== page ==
JAPAN (CelebrityAccess) There has been a lot of misinformation, or misunderstanding about a recent business deal between Warner Music Group and a company called Endel, which creates personalized sounds to help people focus and relax.
Basically, the headlines were that a record company signed an algorithm, which isn’t the case. It was more of a partnership or a distribution deal, not a signing. And Warner will be distributing music created by Endel and Warner is interested in that content, not the actual Artificial Intelligence.
Taishi Fukuyama, the COO of another phone app that is driven by algos and AI called the Amadeus Code, talked to us from Japan and helped clarify the deal and its significance.
First, does your company have a relationship with Endel?
We don’t have any relationship with them. Just the fact that we are both in the AI space and that, I think, our relationship with them is that both are in the generative composition AI space.
So from what I understand, you not only believe this is significant but also misunderstood.
Right. First, you already clarified that this isn’t a record deal but a distribution deal. Also, Warner Music didn’t buy the algorithm, per se. It was just for the content. It is almost like a traditional distribution deal, which is different than the coverage so far.
Everyone is mostly concerned about how artificial intelligence will affect human musicians. That’s what everybody is most interested in. I think the news between Endel and Warner is interesting because, in a sense, it validated that the industry has actually valued this technology and that there is a place for it in the market.
In the art world, several months ago, an AI-generated piece of artwork was actually sold at Christie’s Auction House for almost a half-million dollars.
In a sense, I think what’s interesting is that the industry didn’t have to create a whole new business framework for tools like this to be accepted into the marketplace.
I think a lot of companies like ours that are in the AI space have been asked if the algorithm will be able to retain copyrights and ownership. I think what this piece of news has proved is that these types of discussions will continue but, perhaps, it’s too early to tackle those topics head on but we can still have a space for these tools and technologies in the existing frameworks.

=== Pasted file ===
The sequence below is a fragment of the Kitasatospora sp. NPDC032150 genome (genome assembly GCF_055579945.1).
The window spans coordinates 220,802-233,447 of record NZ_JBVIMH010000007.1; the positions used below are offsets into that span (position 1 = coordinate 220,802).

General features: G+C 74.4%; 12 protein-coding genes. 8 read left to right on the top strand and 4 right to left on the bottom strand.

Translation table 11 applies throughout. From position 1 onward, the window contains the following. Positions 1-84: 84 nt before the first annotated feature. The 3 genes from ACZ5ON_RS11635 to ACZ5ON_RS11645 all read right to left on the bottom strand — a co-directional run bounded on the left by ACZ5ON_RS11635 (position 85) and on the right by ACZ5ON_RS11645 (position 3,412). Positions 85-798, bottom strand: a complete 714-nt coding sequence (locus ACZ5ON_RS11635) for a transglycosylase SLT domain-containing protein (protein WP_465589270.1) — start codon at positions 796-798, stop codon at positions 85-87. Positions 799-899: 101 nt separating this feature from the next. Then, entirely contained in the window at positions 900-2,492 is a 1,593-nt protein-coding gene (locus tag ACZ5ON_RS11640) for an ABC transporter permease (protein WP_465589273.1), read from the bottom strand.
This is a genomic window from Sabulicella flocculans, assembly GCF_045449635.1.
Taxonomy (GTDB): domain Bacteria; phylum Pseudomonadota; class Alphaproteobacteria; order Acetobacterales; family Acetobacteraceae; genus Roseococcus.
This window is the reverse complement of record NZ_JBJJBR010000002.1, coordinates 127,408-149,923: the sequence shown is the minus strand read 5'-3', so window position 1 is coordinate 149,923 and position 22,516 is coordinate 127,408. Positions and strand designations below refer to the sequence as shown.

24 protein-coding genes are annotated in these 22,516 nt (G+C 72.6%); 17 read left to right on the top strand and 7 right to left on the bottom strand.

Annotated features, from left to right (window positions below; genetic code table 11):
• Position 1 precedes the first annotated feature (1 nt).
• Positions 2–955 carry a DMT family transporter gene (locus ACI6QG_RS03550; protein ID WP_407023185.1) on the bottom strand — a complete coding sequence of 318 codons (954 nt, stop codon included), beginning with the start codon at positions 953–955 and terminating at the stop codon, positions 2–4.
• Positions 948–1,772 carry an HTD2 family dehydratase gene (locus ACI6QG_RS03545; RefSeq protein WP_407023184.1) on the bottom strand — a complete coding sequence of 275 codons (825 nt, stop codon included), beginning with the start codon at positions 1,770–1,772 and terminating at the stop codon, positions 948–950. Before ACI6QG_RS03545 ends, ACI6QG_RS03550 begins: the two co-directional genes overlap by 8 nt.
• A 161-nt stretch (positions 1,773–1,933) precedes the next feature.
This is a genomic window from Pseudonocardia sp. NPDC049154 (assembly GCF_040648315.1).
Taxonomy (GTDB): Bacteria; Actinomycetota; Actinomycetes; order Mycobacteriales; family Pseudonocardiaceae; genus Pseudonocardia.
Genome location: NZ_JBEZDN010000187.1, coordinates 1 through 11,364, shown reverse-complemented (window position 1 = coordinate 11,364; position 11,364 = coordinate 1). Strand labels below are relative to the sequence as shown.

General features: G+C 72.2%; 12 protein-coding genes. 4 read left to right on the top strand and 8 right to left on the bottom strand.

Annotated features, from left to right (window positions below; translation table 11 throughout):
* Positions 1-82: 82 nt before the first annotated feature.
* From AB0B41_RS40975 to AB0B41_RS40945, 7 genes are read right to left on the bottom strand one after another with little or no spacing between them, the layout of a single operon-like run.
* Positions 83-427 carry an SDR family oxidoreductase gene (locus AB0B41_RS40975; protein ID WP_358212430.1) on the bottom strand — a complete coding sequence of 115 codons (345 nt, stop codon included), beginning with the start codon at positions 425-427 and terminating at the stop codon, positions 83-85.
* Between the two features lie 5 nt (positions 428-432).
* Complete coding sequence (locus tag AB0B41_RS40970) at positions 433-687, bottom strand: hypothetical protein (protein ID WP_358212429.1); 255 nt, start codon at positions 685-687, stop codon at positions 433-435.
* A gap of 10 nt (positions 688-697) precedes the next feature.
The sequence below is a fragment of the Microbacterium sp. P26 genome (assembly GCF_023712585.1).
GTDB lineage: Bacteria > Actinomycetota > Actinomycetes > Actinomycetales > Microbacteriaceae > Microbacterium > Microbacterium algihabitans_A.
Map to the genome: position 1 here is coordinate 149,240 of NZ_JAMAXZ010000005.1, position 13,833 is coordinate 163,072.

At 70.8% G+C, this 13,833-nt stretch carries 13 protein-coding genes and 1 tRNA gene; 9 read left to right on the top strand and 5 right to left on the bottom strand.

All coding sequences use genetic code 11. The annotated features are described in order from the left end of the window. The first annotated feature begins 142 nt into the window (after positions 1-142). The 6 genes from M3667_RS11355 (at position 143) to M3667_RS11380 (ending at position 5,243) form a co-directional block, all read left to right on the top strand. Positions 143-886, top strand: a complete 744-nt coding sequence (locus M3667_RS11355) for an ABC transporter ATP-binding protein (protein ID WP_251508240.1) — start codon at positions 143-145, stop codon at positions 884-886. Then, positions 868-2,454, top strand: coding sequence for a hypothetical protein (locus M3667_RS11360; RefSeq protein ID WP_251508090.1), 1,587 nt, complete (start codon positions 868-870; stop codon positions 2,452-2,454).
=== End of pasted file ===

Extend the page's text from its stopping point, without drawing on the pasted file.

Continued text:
Can you tell us a little more about Amadeus Code? And do you see any parallel with Endel?
We call ourselves an AI-powered songwriting assistant. Our product is a mobile app available in the iOS and iPhone app stores. It can create melodies on top of chord progressions.
For convenience sake, for the smartphone, the app comes pre-loaded with a lot of chord progressions and the user can instantly create unlimited variations of melodies on top of them, which gives you inspiration for new songs.
I think, previously, when we used to talk about music AI, we would envision an algorithm generating fully produced tracks and people were worried if that would eventually become good enough for it to take enough to take over human jobs and human creativity.
I think we’re finally seeing companies like Endel, like Amadeus Code specializing in a specific part of this creative AI space.
For example, we specialize in test topline right now. Endel, in a sense, is specializing in this adaptive, personalized utility AI rather than your traditional songwriting.
So it’s very specialized. I often compare this to self-driving cars. If you follow that space, there are specific levels of self-driving cars and right now the most sophisticated is said to be level four. Before that, all these moving parts, be it pumping the brakes or sensors being able to sense their surroundings, even just turning the steering wheel and automating that, all of those are specific elements.
If you break that down into music, the AI needs to learn how to write melodies, analyze chord progressions and find the pattern recognition behind that. All these moving parts are slowly coming together and I think, yes, AI will eventually be able to write a pretty good song.
The app generates topline melodies on top of chord progressions and I say it’s an AI-powered songwriting assistant because we think it’s a collaborative technology, not something that’s meant to replace the human.
We have three co-founders, and my two fellow co-founders are Berklee alums. We have all been music producers in our careers. We very much are not just researchers and entrepreneurs but users of these technologies ourselves.
I think that, in terms of AI actually being in the marketplace now, not just as tools but as finished pieces of music in Spotify, through record labels like Warner, it’s easy to quickly begin to think about how that is now competing with humans. But, at the same time, we also have to highlight the fact that moving forward into the very near future, we’re entering a phase where the demand for music is going to explode just as much with the advent of 5G technology.
There will be an explosion of demand for video content and all that video will need music. If you look at that market, there will be a huge opportunity for musicians to supply music.
I think it’s interesting that, at this moment in time, that companies like ours and others are creating tools for musicians that will enable them to create more efficiently and bring more musicians into the marketplace because, at the end of the day, be it AI or not, these technologies will enable an acceleration to mastery, whether it’s auto-tune or the drum machine.
We’re lowering the bar to entry, which is a great thing.